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December 6, 2017

The Power Of Purpose

You start by choosing a small achievement and then another and then another until you have grown your achieving muscles strong. Motivational muscles are like physical ones, slowly but surely they get stronger.

Every effort involves both a process and a product. You can maintain resilience by having two different kinds of goals; outcome goals and performance goals. Where outcome goals tend to define win/lose, performance goals acknowledge quality, initiative, creativity, and innovation.

For example, make your performance goals as specific and measurable as your outcome goals. Decide on a specific number of daily sales calls to be completed or a specific percent of first serves in a tennis match. Achieving these performance goals propel you toward the outcome goals.

It is truly an american dream. If you set a goal and work hard enough, you will succeed. However, there is no guarantee. Without periodic evaluation of your progress without checking for course corrections, it’s easy to get off track. And if you don’t pause to evaluate, you won’t even know if you’ve reached your goal.

Some people confuse activity with creativity. Some people confuse movement with achievement, they think that busy-ness and living at a hectic pace equals output. Others want to arrive without making the journey, they dream of glory without making the effort.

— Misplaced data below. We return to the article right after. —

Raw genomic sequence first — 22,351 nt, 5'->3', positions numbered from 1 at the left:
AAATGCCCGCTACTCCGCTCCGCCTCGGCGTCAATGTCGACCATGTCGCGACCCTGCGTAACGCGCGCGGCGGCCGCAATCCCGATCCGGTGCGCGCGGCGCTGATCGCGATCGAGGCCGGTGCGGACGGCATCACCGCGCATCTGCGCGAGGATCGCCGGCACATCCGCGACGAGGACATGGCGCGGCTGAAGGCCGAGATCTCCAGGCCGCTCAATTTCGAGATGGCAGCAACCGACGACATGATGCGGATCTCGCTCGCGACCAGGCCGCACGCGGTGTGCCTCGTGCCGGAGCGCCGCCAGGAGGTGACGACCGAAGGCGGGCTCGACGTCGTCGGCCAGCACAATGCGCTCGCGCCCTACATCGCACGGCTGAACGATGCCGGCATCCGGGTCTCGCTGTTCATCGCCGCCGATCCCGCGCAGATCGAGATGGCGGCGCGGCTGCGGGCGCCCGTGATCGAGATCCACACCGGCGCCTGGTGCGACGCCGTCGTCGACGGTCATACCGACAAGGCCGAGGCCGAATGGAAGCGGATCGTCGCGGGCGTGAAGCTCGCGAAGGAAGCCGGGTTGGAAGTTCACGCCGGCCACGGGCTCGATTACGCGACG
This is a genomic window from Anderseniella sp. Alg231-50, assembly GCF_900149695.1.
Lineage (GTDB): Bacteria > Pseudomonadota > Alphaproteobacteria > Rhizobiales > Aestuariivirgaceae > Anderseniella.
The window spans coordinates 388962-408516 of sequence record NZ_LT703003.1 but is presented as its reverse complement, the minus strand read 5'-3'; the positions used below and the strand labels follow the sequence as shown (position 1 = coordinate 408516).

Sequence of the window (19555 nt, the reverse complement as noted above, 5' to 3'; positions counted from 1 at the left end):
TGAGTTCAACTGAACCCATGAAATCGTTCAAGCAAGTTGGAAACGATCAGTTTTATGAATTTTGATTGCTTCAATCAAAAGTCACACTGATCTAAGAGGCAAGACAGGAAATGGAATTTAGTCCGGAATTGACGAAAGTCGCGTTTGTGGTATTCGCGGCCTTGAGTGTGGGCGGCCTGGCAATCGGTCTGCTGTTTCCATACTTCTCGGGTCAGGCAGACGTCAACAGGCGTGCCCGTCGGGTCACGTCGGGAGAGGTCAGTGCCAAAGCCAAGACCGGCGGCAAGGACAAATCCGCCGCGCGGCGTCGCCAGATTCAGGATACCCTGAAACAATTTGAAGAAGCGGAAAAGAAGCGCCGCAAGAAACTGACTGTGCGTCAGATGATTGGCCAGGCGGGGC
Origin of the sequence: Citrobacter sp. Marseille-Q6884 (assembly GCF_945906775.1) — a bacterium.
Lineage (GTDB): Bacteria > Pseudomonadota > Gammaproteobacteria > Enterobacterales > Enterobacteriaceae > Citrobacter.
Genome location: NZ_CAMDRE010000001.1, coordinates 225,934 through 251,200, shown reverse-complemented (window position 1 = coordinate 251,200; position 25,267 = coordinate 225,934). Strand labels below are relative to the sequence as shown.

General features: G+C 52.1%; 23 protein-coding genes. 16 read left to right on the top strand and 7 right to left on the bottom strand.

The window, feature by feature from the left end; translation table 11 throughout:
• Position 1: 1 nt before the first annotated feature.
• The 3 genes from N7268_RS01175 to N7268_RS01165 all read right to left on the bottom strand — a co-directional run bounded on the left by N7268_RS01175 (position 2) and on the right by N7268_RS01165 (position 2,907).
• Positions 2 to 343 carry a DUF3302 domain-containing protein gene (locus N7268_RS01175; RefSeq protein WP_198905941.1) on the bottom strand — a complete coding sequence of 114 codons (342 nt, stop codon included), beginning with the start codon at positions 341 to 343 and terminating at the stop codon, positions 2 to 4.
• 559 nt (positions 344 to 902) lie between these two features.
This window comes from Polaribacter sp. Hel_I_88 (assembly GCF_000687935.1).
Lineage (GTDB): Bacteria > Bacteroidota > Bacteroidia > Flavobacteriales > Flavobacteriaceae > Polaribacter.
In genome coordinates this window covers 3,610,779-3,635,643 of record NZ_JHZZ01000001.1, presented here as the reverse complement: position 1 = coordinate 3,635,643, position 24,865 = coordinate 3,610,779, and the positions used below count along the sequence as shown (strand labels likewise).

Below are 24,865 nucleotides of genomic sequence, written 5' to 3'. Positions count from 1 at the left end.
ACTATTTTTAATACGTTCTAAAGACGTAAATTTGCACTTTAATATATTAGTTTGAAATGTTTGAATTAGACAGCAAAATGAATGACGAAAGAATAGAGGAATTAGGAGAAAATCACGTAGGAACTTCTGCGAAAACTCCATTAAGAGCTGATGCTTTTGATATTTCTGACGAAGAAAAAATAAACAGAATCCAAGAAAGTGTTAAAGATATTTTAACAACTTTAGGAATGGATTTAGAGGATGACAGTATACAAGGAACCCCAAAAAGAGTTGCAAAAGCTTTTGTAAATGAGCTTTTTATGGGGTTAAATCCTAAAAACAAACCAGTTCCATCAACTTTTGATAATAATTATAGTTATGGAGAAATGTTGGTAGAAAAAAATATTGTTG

The following are the questions to ask yourself on your way.

Am I on schedule?

Has my ultimate goal shifted with my new insights?

What will be different when I reach my objective?

Where exactly is the finish line? How will I know I’m there?

If you stay the course, if you never give up, if you keep the above principles in mind, you will have the power for your purpose.

Enjoy your success because you’ve earned it. I hope you will also enjoy a poem written by¬†Jack London, author of “The Call of the Wild”, and other adventure stories. I think that the adventure of getting where you want to go is the greatest adventure of your life.

“I would rather be ashes than dust!
I would rather that my spark burn out in a brilliant blaze
that it should be stifled by dry rot.
I would rather be a superb meteor,
every atom of my in magnificent glow,
than a sleepy and permanent planet.
The proper function of man is to live, not to exist.
I shall not waste my days trying to prolong them,
I shall use my time.”

 

Your friend,

Stu

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